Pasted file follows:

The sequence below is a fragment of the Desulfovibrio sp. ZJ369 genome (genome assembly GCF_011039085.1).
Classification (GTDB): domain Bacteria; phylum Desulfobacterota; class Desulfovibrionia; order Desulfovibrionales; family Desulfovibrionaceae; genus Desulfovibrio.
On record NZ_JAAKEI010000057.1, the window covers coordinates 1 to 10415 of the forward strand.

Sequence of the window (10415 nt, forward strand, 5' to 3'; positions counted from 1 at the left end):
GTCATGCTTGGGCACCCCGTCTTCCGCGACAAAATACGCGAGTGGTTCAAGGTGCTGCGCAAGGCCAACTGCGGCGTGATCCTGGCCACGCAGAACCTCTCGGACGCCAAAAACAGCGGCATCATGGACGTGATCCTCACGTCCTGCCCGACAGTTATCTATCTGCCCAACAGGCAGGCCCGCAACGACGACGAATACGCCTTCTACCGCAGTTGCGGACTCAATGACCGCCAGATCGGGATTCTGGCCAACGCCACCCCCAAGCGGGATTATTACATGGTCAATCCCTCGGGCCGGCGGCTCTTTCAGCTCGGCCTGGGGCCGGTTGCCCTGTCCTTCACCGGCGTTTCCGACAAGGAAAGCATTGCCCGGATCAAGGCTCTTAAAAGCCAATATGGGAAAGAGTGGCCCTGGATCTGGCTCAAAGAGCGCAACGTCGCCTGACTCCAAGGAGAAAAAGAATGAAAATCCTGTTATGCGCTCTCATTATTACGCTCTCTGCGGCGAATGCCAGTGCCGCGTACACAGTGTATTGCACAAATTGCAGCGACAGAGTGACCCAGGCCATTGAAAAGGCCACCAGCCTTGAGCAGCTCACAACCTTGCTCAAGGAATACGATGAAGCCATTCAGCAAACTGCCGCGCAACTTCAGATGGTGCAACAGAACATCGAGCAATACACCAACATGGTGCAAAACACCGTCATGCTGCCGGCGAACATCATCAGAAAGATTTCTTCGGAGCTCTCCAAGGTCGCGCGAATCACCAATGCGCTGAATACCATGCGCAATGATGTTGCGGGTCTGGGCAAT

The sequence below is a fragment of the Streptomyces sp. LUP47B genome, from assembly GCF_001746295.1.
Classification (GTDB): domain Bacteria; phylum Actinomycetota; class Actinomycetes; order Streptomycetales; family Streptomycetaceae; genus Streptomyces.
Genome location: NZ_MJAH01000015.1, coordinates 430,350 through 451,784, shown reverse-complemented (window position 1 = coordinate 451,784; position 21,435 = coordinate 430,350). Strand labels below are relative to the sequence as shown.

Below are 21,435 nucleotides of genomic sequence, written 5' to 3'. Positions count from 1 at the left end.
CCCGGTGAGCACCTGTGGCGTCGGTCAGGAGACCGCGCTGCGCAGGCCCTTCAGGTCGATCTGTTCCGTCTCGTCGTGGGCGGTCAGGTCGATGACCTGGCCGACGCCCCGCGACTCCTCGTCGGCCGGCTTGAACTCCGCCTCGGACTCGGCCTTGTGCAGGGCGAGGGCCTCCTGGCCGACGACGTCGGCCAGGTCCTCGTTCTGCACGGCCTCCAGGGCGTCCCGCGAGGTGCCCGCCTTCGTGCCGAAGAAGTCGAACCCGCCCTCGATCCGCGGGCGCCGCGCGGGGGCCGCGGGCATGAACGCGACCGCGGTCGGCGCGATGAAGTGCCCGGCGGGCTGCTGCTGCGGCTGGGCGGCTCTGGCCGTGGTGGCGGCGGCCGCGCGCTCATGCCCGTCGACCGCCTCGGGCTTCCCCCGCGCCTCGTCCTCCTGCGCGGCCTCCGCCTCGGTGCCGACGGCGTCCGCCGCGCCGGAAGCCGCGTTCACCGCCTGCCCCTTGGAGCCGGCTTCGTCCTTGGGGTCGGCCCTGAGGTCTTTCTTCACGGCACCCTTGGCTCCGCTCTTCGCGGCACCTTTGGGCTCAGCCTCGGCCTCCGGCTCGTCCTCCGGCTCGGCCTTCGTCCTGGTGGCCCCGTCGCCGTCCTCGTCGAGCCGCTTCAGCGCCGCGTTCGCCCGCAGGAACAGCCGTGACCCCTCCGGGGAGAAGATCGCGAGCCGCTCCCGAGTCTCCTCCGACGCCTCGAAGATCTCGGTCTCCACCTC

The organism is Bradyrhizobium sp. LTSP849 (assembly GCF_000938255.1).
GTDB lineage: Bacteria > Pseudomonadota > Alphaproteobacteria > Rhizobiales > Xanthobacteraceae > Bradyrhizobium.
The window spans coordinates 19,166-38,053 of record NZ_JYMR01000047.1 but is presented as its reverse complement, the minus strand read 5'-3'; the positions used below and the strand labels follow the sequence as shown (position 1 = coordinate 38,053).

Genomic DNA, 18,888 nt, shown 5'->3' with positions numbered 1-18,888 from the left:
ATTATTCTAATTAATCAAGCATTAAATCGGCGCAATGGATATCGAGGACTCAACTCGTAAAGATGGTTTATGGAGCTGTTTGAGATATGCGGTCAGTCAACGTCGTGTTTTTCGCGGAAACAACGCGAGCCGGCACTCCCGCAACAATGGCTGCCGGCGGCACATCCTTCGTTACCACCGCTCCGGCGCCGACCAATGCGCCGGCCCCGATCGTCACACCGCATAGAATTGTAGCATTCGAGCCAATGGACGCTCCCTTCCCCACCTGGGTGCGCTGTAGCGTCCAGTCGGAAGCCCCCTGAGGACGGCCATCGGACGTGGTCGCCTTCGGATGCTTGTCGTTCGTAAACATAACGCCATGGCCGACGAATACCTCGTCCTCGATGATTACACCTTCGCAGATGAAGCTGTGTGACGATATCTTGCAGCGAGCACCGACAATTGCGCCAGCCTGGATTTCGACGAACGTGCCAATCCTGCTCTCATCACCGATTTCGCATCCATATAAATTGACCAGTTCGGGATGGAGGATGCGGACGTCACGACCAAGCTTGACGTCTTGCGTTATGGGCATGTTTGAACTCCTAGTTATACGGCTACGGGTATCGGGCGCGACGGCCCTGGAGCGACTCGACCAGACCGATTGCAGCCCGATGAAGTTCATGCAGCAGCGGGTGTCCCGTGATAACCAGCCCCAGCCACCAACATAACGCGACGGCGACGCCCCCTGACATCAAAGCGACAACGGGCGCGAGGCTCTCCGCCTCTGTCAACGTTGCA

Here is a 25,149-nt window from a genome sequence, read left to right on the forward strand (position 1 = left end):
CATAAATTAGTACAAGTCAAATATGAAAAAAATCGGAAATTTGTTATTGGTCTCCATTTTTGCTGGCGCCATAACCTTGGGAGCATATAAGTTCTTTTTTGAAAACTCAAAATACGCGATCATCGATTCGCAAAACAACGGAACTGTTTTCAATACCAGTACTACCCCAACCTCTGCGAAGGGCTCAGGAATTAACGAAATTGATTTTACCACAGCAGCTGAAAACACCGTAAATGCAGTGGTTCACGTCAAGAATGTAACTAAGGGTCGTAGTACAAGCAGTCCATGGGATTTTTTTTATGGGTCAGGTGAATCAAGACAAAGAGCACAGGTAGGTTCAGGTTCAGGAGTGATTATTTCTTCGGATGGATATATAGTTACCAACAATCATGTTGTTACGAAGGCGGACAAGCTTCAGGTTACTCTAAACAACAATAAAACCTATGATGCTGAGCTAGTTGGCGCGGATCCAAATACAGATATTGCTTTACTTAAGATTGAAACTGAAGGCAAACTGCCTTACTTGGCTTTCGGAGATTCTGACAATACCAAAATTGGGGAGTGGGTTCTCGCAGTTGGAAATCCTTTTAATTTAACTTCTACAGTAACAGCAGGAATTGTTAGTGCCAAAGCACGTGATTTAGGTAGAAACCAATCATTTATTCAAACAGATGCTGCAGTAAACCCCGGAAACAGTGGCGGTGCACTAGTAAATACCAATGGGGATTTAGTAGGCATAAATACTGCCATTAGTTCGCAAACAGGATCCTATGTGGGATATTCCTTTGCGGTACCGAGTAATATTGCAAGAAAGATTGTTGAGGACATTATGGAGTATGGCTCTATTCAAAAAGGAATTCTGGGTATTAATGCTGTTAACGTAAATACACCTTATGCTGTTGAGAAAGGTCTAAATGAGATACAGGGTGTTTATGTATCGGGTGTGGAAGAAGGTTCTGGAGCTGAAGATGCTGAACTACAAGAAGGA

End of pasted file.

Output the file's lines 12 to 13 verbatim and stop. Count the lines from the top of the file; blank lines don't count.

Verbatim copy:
GTDB lineage: Bacteria > Pseudomonadota > Alphaproteobacteria > Rhizobiales > Xanthobacteraceae > Bradyrhizobium.
The window spans coordinates 19,166-38,053 of record NZ_JYMR01000047.1 but is presented as its reverse complement, the minus strand read 5'-3'; the positions used below and the strand labels follow the sequence as shown (position 1 = coordinate 38,053).